As ATMs run dry in India, the Narendra Modi government and the payments industry have learnt an important lesson: cash isn’t going anywhere.
While the government shifted the goalpost several times following November 2016’s shock demonetisation, one of its key objectives was to increase digital transactions. And though spending via cards and mobile money did increase, the levels are nowhere close to the initial estimates.
But despite the bumpy ride, digital payment firms are not perturbed. Sarah Quinlan, Mastercard’s head of market insights, believes cash transactions will reduce, but only in a decade or more, by when consumer behaviour will change. After all, India has a significantly high penetration of mobile phones and is also home to a fairly young population. This section of consumers is more comfortable with technology and is most likely to adopt digital payments with ease.
Also, the cost of printing and handling cash is high, therefore the benefits and convenience of transacting via card or digital will soon nudge people into shifting to e-payments.
Quartz spoke to Quinlan about Mastercard’s fight against cash, the evolving customer, and the firm’s plans for India. Edited excerpts:
Cash is returning to the Indian economy and ATMs are running dry. What went wrong?
I think what happened here is that the economy accelerated and the government wasn’t prepared. Digital transactions have picked up, it has fallen from the highs that we saw immediately after demonetisation but it is still increasing. There is no doubt that there is still a huge cultural version of cash here and so there is miles to go. It will take another 5-10 years for India to become a less-cash economy. If the government continues to have a strong will, it can be faster. However, we still have a lot of work to do and a long way to go in India.
What do you think can be the game changer in India’s digital payments journey?
The key thing in India is that almost everyone has a mobile phone, so that will end up playing a crucial role in payments. The huge young population that can adapt easily and has used technology from day one will play a critical role. As more of these people enter the workforce, we can expect digital transactions to increase. The way to get people to use it is by keeping it simple, less friction, and show them the real benefits of using it.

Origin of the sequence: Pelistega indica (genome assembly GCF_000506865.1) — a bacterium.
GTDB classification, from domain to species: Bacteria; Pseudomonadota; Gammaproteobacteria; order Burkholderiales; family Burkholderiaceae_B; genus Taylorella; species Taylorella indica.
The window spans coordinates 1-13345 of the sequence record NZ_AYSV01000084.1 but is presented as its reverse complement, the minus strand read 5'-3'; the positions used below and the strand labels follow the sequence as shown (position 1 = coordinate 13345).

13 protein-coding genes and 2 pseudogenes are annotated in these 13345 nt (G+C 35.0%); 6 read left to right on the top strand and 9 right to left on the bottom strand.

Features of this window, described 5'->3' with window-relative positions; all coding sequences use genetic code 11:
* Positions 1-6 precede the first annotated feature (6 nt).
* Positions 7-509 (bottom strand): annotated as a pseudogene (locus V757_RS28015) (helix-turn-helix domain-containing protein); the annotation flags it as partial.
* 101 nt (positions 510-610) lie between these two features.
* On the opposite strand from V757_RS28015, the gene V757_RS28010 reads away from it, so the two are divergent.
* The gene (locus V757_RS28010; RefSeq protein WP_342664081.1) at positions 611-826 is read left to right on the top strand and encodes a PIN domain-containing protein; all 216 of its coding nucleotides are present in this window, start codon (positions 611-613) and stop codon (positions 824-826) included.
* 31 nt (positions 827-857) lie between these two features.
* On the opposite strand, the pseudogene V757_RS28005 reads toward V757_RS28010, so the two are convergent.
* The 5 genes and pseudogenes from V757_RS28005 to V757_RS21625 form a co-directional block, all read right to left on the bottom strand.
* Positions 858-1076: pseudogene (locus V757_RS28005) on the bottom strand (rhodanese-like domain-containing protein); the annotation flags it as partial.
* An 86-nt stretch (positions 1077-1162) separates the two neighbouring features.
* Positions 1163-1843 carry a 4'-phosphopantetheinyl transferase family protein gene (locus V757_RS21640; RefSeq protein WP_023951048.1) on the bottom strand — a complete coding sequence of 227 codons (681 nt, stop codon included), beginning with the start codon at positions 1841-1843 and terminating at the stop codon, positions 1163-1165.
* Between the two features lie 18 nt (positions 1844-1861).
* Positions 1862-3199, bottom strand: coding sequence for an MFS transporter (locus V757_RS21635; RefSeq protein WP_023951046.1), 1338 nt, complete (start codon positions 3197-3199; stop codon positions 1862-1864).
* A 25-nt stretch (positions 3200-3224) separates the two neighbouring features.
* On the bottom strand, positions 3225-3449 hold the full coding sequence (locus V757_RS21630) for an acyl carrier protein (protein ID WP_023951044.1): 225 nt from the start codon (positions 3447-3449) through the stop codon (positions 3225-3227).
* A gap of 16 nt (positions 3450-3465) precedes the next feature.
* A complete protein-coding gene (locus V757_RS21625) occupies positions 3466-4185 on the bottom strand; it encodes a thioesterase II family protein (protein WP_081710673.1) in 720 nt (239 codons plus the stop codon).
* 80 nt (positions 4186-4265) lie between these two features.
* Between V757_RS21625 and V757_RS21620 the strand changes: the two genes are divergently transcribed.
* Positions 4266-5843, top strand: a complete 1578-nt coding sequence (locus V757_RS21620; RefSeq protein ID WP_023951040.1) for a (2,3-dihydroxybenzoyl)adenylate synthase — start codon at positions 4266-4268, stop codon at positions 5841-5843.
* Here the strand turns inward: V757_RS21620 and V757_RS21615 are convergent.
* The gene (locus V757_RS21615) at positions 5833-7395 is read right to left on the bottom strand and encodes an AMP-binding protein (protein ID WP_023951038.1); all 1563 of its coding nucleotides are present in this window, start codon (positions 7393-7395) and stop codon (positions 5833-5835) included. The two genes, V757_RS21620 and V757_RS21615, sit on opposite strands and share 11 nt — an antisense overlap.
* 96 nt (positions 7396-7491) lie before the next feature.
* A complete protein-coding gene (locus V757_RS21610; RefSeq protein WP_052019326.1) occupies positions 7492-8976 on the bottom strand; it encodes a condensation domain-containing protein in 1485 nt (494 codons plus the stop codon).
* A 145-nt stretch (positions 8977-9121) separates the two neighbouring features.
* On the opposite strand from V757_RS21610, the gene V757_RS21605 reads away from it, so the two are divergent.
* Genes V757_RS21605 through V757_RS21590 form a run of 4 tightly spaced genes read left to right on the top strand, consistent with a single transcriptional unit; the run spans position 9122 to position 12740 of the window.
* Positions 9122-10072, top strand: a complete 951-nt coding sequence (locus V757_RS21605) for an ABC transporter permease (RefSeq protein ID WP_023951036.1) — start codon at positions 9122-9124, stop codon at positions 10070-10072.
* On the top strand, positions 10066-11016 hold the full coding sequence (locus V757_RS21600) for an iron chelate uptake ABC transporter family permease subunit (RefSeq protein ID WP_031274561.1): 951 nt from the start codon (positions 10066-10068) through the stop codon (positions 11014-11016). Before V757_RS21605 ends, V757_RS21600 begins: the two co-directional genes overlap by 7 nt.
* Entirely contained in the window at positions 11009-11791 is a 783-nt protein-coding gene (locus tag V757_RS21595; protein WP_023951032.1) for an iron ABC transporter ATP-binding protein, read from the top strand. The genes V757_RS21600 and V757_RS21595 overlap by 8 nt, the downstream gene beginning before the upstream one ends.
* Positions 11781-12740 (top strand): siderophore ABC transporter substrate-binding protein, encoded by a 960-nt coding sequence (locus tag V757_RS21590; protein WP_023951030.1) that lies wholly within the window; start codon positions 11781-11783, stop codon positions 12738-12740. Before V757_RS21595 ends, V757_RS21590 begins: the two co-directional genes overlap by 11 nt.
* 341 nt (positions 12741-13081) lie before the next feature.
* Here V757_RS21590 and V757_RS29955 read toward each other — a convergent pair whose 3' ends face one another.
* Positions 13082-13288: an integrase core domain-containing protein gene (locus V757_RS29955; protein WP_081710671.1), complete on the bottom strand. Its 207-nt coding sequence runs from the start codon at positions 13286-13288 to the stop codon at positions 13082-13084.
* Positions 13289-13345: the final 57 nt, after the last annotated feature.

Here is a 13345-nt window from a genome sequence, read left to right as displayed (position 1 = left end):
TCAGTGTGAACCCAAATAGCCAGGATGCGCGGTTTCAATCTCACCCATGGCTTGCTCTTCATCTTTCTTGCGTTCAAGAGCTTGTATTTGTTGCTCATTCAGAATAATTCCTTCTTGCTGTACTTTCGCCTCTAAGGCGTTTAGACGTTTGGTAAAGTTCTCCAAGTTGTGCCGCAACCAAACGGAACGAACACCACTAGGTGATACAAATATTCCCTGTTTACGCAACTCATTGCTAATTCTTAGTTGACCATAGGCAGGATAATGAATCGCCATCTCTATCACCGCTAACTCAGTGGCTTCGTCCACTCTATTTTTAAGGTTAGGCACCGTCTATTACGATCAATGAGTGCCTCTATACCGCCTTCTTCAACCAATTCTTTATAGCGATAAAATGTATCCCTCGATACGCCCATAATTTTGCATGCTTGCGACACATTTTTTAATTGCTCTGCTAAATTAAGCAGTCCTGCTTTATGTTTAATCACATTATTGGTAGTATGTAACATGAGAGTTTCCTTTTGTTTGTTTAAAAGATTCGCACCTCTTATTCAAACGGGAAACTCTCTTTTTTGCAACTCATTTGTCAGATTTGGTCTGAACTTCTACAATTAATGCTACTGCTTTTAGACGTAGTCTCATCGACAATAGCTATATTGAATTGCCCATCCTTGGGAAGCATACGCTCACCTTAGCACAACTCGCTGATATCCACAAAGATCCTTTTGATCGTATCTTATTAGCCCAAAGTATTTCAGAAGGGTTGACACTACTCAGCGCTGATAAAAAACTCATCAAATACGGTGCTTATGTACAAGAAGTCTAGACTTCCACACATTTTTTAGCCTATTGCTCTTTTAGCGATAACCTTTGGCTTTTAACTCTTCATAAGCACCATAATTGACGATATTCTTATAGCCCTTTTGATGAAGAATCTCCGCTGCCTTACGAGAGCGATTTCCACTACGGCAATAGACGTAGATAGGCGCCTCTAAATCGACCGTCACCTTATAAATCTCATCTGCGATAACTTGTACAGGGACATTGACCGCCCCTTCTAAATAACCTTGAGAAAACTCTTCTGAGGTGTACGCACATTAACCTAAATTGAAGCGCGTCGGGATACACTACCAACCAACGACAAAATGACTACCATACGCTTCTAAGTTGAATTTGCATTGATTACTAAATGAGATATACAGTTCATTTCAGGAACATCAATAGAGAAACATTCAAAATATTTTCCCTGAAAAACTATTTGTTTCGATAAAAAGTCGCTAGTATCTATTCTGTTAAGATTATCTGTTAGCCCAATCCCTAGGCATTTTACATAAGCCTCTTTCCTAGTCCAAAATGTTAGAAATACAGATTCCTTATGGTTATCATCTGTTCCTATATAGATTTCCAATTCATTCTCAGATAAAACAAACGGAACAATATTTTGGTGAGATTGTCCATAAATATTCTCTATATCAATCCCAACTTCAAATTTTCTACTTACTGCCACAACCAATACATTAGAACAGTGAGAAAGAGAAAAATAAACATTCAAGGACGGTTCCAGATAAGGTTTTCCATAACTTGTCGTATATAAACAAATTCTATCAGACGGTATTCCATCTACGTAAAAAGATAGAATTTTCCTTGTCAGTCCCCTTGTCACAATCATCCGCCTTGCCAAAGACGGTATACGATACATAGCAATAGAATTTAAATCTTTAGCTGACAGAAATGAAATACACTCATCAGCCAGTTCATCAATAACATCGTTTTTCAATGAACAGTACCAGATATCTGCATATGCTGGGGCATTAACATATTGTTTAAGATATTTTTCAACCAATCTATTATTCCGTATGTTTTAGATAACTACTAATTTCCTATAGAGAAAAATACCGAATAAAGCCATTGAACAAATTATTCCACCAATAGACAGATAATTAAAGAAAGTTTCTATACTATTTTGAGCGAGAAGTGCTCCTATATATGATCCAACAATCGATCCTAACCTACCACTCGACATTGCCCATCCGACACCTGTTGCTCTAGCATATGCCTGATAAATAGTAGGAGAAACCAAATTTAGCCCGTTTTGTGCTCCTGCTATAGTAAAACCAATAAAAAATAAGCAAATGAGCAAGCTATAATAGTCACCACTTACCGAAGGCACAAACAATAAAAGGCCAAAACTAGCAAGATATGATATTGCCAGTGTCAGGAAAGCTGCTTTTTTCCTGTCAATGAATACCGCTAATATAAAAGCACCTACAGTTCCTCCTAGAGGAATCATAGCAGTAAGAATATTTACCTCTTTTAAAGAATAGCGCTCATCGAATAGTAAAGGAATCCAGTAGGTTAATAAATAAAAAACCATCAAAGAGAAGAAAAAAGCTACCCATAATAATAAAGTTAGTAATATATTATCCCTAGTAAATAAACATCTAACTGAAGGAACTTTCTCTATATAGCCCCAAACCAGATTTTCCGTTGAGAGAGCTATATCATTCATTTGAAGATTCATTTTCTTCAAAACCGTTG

Why have some form of digital payments such as QR-based and the near field communication technology not taken off in India?
The challenge is getting everyone together at the same time in these payment methods. So consumers, merchants, card issuers, and the government, all need to be on the same page for these transactions. And it isn’t an easy task.
You’re also working with the government to accelerate digital payments. Can you give us some details about it?
We are looking at how to digitise certain payments to reduce the cash burden. The most important area would be transit because there is a lot of cash that is used in that segment. Apart from transit, the other key area is restaurants because we can see that Indian consumers are dining out more.
As e-transactions pick up, so do cases of online fraud. What is Mastercard doing to prevent it?
We are looking at tokenisation to reduce frauds and are planning to bring it by this year end to India. So for instance, when you are making a transaction, this service will take your 16-digit number (on the card) and will automatically create a random number, very different from your card details, and that’s a token. In this ecosystem, it is very difficult for a fraudster to replicate your card details. So a merchant only knows what you are buying and your address but they don’t know your bank or card details.
How has the Indian consumers’ spending habits changed?
Indians are spending more on discretionary items. We see a substantial rise in spending on restaurants, clothing, and jewellery apart from usual items such as grocery and fuel. This acceleration in spending reflects an overhaul in the economy that we have been seeing in the last six months.
Some of the recent reports suggest that Indian consumers are still not optimistic, so what explains this increase in spending?
The interesting thing is that what people say and what they do can sometimes be very different. And as I am looking at the data, I can say that if people truly felt nervous, they wouldn’t be spending at all but that is not the case. There are still challenges that the Indian economy needs to deal with…but people have begun spending.